Published 5:59 pm Monday, November 21, 2005
By By Janet Little Cooper
There is nothing out of the ordinary about boys having dogs as pets. Even when the dogs, Lynrd and Skynrd, are registered German Shepard's that consume more than 30 pounds of dog food a week.
The unusual part is how the pet's food is purchased each week.
Atmore residents, Nate and Tyler Fernandez, started their own business to help pay for the weekly expenses of their dogs.
The brothers owned two Jack Russell Terriers that were killed in the aftermath of Hurricane Ivan and their mom, Melanie Appleton and step dad, Matt Appleton, agreed to replace the pets with two others.
"The plan was to get two more dogs that would both eat about 20 pounds of dog food a week," Nate Fernandez said. "When we got them home and realized it was more like 30 pounds a week, our parent's told us we needed to get a job. We were excited and asked them where could we get a job that paid more than our allowance. My mom told us she would give us more chores to do because we were too young to have real jobs."
Later that day, the pair was looking at four wheelers on e-Bay when the words, "Four Wheels Vending" popped up on their computer screen. Little did the brothers know, they had found their jobs.
"We clicked on it and saw that it was candy vending machines," Fernandez said. "It caught our attention when we read how much profit you can make, and that you just put them in stores and collect your money. That was it we had found our jobs!"
The boys called their mom and step dad to the computer to see what they had found. The two were disappointed to find out that the machines would cost them $149.99 a piece, not counting the merchandise to put in them.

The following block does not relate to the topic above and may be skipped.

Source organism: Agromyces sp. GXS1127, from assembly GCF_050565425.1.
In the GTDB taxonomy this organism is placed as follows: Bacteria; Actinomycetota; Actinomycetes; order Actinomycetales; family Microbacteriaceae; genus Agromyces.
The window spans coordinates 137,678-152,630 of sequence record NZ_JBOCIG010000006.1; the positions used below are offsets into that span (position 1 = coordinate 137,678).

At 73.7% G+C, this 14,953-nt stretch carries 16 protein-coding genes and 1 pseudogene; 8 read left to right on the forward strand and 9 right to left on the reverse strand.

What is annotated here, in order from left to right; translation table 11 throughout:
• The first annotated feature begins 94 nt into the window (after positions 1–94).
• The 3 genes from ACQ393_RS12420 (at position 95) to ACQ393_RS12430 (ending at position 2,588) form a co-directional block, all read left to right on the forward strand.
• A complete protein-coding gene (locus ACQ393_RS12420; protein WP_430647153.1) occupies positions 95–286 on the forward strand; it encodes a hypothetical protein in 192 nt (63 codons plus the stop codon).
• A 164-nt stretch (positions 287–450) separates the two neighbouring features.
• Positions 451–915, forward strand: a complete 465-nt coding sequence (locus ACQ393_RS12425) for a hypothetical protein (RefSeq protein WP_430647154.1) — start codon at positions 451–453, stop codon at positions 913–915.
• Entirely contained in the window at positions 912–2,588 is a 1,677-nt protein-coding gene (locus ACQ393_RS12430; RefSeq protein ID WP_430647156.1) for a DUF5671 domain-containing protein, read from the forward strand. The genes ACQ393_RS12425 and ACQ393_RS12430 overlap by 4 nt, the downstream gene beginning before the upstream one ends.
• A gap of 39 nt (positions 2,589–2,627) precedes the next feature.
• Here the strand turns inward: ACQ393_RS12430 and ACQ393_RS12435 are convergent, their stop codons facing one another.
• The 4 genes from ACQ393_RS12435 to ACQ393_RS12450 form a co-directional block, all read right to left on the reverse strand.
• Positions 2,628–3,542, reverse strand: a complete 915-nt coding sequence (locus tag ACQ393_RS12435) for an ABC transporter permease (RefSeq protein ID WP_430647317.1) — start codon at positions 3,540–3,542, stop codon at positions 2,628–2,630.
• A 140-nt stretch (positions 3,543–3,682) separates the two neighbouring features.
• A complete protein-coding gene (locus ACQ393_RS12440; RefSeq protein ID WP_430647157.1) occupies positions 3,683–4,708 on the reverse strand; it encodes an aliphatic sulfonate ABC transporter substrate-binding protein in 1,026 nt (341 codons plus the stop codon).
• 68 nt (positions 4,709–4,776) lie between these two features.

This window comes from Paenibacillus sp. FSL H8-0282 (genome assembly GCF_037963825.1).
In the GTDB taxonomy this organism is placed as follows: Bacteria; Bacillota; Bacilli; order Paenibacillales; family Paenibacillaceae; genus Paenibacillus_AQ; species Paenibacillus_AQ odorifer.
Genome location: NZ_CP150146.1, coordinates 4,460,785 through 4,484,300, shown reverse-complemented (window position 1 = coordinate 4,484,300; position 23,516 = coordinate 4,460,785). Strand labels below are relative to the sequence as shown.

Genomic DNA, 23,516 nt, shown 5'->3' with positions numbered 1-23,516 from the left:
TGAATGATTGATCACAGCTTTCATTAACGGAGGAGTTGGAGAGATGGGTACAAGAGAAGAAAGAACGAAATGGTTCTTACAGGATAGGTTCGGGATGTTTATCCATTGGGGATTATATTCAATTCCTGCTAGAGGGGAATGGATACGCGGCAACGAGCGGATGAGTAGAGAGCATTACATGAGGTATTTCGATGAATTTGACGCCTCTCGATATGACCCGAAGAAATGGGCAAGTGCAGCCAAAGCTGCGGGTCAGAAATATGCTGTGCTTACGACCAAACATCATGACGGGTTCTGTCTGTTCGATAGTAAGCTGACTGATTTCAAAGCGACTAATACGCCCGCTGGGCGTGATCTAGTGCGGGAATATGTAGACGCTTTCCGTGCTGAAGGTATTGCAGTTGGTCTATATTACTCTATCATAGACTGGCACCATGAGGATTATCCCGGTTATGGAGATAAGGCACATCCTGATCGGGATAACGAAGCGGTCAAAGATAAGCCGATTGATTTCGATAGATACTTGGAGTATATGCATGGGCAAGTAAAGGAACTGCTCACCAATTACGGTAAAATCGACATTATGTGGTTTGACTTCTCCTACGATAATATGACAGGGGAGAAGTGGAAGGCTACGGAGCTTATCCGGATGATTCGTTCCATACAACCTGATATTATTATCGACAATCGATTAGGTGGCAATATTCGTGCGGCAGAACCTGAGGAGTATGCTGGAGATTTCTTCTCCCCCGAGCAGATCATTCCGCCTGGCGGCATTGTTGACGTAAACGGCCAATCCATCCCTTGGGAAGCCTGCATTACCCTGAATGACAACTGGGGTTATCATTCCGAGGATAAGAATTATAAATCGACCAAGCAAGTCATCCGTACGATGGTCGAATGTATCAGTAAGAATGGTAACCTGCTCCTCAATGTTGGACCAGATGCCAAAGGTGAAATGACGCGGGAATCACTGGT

"Our first thought was 'Wow, we don't have that kind of money.'" Fernandez said. "But we soon remembered we did. We each had a savings account at the bank."
Nate and Tyler presented their plan at dinner the next day; they would use the money in their savings account to purchase the machines.
"I feel we presented our theory well," Fernandez said. "But of course our parents immediately said 'No, that is for your future'. We were quick to remind my mom of how she and our dad, Jeff Fernandez, got started in their video stores. She finally agreed to think about it."
The boy's mother researched all the information on start up costs and profit margins. The machines fully stocked with enough merchandise left over to continue re-filling for one month would cost the boys $538.44. It would cost them $269.22 each.
Now, the brothers had to think about the venture themselves. In an effort to cut cost, they searched e-Bay once more to find a cheaper machine. The cheaper machines were used and had shipping costs. Their mother assured her sons that their original discovery was the better deal.
"We decided to go with the new three slot machines," Fernandez said. "We wanted to use nuts, Skittles and tropical jelly beans because they all had a high profit margin. It's kind of like six machines with three different kinds per machine."